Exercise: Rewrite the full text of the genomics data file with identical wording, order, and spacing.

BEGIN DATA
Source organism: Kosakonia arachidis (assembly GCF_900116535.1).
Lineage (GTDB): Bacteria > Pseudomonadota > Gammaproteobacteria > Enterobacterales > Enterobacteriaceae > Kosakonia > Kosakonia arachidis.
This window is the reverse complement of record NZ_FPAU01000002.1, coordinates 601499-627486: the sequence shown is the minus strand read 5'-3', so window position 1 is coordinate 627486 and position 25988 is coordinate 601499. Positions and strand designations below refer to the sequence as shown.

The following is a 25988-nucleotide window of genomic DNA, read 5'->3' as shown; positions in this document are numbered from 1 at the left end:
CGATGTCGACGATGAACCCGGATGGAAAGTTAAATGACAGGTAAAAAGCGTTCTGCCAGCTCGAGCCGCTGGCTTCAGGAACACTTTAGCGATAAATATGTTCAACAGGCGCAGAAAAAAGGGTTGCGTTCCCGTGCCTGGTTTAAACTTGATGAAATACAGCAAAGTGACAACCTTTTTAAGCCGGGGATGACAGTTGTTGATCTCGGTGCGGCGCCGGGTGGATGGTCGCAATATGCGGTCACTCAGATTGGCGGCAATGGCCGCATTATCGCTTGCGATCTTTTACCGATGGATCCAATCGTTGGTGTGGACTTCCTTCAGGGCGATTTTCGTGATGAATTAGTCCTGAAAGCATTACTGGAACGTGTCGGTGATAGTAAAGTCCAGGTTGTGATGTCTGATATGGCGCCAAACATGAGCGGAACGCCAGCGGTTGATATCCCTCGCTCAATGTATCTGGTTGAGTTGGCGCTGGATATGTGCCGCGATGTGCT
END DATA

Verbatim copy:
Source organism: Kosakonia arachidis (assembly GCF_900116535.1).
Lineage (GTDB): Bacteria > Pseudomonadota > Gammaproteobacteria > Enterobacterales > Enterobacteriaceae > Kosakonia > Kosakonia arachidis.
This window is the reverse complement of record NZ_FPAU01000002.1, coordinates 601499-627486: the sequence shown is the minus strand read 5'-3', so window position 1 is coordinate 627486 and position 25988 is coordinate 601499. Positions and strand designations below refer to the sequence as shown.

The following is a 25988-nucleotide window of genomic DNA, read 5'->3' as shown; positions in this document are numbered from 1 at the left end:
CGATGTCGACGATGAACCCGGATGGAAAGTTAAATGACAGGTAAAAAGCGTTCTGCCAGCTCGAGCCGCTGGCTTCAGGAACACTTTAGCGATAAATATGTTCAACAGGCGCAGAAAAAAGGGTTGCGTTCCCGTGCCTGGTTTAAACTTGATGAAATACAGCAAAGTGACAACCTTTTTAAGCCGGGGATGACAGTTGTTGATCTCGGTGCGGCGCCGGGTGGATGGTCGCAATATGCGGTCACTCAGATTGGCGGCAATGGCCGCATTATCGCTTGCGATCTTTTACCGATGGATCCAATCGTTGGTGTGGACTTCCTTCAGGGCGATTTTCGTGATGAATTAGTCCTGAAAGCATTACTGGAACGTGTCGGTGATAGTAAAGTCCAGGTTGTGATGTCTGATATGGCGCCAAACATGAGCGGAACGCCAGCGGTTGATATCCCTCGCTCAATGTATCTGGTTGAGTTGGCGCTGGATATGTGCCGCGATGTGCT